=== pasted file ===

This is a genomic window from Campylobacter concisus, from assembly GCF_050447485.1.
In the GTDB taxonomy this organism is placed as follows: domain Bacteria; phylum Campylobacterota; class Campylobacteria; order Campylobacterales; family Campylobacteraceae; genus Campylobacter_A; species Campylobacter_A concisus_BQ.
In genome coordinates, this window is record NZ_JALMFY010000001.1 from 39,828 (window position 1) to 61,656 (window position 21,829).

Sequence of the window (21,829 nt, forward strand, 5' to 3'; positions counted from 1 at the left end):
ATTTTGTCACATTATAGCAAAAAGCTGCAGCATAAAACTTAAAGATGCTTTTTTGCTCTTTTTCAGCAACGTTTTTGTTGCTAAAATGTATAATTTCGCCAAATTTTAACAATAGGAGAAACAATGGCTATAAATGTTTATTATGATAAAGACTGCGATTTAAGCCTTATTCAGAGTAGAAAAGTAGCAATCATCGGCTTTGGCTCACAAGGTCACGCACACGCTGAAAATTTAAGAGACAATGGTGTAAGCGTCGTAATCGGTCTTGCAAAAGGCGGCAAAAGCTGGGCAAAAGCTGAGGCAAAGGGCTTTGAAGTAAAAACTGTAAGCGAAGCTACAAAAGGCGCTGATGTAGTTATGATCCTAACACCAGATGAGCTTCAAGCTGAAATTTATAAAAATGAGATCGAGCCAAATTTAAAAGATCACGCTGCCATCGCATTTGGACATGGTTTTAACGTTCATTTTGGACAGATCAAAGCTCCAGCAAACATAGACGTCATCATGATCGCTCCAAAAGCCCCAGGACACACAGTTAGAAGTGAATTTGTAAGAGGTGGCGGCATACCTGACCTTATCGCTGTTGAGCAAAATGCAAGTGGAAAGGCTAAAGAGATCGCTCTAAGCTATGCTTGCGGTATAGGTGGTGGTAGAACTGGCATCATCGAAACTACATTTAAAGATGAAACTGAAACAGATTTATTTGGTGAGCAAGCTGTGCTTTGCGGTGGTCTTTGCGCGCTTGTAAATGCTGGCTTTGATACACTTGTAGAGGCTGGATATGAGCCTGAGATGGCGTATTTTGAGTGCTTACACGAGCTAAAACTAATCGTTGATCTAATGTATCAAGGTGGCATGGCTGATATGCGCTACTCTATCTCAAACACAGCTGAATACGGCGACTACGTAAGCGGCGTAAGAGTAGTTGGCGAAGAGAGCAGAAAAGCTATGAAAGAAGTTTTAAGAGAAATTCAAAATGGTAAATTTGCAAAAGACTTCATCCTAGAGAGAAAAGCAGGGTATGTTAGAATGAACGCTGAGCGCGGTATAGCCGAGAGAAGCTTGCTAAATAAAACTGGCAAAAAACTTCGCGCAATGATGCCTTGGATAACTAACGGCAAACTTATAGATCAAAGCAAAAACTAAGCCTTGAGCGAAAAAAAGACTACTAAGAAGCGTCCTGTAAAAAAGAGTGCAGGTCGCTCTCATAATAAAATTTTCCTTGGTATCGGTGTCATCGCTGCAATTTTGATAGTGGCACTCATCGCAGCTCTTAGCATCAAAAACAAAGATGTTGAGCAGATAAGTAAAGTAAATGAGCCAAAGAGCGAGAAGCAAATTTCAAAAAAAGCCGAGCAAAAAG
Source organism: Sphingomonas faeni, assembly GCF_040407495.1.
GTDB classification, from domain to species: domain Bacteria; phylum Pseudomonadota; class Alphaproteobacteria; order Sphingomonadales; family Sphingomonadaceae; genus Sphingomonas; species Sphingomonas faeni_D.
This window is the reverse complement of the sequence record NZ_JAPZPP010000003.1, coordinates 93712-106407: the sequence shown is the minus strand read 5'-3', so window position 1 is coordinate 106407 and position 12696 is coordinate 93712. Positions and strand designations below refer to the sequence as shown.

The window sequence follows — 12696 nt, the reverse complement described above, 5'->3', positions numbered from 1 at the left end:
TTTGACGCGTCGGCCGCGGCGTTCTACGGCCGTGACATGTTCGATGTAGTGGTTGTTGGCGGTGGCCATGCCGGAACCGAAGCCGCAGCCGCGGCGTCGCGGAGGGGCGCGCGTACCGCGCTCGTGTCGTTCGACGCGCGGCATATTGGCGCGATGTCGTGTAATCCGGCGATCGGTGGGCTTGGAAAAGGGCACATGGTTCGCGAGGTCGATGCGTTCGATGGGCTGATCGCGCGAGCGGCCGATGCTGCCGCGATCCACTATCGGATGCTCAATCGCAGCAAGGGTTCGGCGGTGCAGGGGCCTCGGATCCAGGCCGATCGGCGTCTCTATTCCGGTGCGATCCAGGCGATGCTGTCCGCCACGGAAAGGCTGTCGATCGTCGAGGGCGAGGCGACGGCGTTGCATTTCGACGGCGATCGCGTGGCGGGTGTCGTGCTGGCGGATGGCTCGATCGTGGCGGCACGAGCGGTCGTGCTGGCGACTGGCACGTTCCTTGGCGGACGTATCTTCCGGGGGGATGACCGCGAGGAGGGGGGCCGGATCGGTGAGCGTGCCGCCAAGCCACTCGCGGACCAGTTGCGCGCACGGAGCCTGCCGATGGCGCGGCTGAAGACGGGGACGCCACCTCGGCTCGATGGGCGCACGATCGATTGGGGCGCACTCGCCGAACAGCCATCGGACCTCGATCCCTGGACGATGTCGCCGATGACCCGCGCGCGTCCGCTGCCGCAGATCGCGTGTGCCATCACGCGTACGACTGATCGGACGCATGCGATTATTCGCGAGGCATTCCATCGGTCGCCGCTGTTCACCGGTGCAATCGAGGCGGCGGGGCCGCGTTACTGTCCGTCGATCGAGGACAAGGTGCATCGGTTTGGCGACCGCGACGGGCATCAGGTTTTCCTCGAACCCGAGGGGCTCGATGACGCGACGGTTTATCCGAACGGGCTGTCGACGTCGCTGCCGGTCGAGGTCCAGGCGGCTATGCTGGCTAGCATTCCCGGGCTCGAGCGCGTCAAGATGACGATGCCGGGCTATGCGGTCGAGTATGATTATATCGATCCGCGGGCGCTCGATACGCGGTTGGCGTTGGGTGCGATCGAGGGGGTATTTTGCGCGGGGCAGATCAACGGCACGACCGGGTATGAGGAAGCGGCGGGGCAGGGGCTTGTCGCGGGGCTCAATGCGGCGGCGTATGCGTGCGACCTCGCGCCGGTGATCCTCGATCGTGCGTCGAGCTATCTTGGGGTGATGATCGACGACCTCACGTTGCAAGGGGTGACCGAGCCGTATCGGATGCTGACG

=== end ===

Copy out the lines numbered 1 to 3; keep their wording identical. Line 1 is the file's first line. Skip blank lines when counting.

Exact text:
This is a genomic window from Campylobacter concisus, from assembly GCF_050447485.1.
In the GTDB taxonomy this organism is placed as follows: domain Bacteria; phylum Campylobacterota; class Campylobacteria; order Campylobacterales; family Campylobacteraceae; genus Campylobacter_A; species Campylobacter_A concisus_BQ.
In genome coordinates, this window is record NZ_JALMFY010000001.1 from 39,828 (window position 1) to 61,656 (window position 21,829).